The Fastnet starts tomorrow, with a Racecar staff member part of Team Polka

The Fastnet starts tomorrow, with a Racecar staff member part of Team Polka

Approximately 400 boats from 27 different countries will be competing in this year's flagship race with the Royal Ocean Racing Club - The 2019 crew of Team Polka includes an intrepid member of Racecar staff!  

The team have been put through their paces this season from windy, freezing races to windless drifts but the start of the race itself is very nearly upon us.

Tomorrow Saturday, team Polka will depart Cowes and make their way down the west coast, past the Scillies, over that famed stretch of water, The Irish Sea, round the fabled Fastnet rock* and back to Plymouth for a very well deserved drink! Fortunately, the bar in Plymouth is open 24 hours so no matter what time of day they arrive, after approximately 5 days at sea, they will party in style (if a wee bit smelly!)

They will be posting live updates from the race course including pictures and videos and of course you can also track  progress on the official race tracker.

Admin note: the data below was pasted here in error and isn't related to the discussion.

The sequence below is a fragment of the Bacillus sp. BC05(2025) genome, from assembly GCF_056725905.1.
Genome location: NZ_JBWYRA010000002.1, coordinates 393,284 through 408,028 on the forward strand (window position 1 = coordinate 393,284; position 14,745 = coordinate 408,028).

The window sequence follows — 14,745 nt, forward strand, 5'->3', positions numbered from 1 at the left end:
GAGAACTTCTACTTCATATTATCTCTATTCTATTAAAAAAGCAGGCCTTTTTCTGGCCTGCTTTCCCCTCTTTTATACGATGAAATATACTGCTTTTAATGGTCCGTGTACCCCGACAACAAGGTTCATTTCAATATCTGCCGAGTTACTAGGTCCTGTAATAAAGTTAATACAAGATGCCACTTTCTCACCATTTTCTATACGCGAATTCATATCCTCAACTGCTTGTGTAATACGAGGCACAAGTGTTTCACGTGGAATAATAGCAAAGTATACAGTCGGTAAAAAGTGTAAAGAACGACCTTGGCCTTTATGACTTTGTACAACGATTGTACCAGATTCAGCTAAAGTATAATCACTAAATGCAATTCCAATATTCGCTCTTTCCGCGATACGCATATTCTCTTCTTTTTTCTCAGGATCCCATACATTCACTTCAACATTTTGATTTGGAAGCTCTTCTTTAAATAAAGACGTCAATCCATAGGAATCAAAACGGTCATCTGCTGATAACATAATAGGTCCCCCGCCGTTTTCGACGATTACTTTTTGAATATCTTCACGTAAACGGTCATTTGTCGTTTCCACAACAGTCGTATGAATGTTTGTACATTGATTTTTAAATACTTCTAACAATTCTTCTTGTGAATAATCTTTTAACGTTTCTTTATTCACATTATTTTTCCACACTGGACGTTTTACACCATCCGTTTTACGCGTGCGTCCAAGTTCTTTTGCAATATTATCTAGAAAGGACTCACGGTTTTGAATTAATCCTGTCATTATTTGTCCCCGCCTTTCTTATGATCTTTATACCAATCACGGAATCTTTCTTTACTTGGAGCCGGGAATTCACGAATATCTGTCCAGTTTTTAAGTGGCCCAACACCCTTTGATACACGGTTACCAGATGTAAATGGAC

Click here for official race tracking information

Fastnet Rock, or simply Fastnet (possibly from Old Norse Hvasstein-ey, meaning 'sharp-tooth isle'; called Carraig Aonair, meaning "lonely rock", in Irish) is a small islet in the Atlantic Ocean and the most southerly point of Ireland. It lies 6.5 kilometres (4.0 mi) southwest of Cape Clear Island and 13 kilometres (8.1 mi) from County Cork on the Irish mainland. 

Fastnet is known as "Ireland's Teardrop", because it was the last part of Ireland that 19th-century Irish emigrants saw as they sailed to North America.

Fastnet Rock is a small clay-slate islet with quartz veins. It rises to about 30 metres (98 ft) above low water mark and is separated from the much smaller southern Little Fastnet by a 10-metre (33 ft) wide channel. Fastnet also gives its name to the sea area used by the Shipping Forecasts on BBC Radio The current lighthouse is the second to be built on the rock and is the highest in Ireland. 

Fastnet Rock is used as the midpoint of one of the world's classic offshore yachting races, the Fastnet Race, a 1,126 kilometres (700 mi) round trip from Cowes on the Isle of Wight, round the rock and back to Plymouth.

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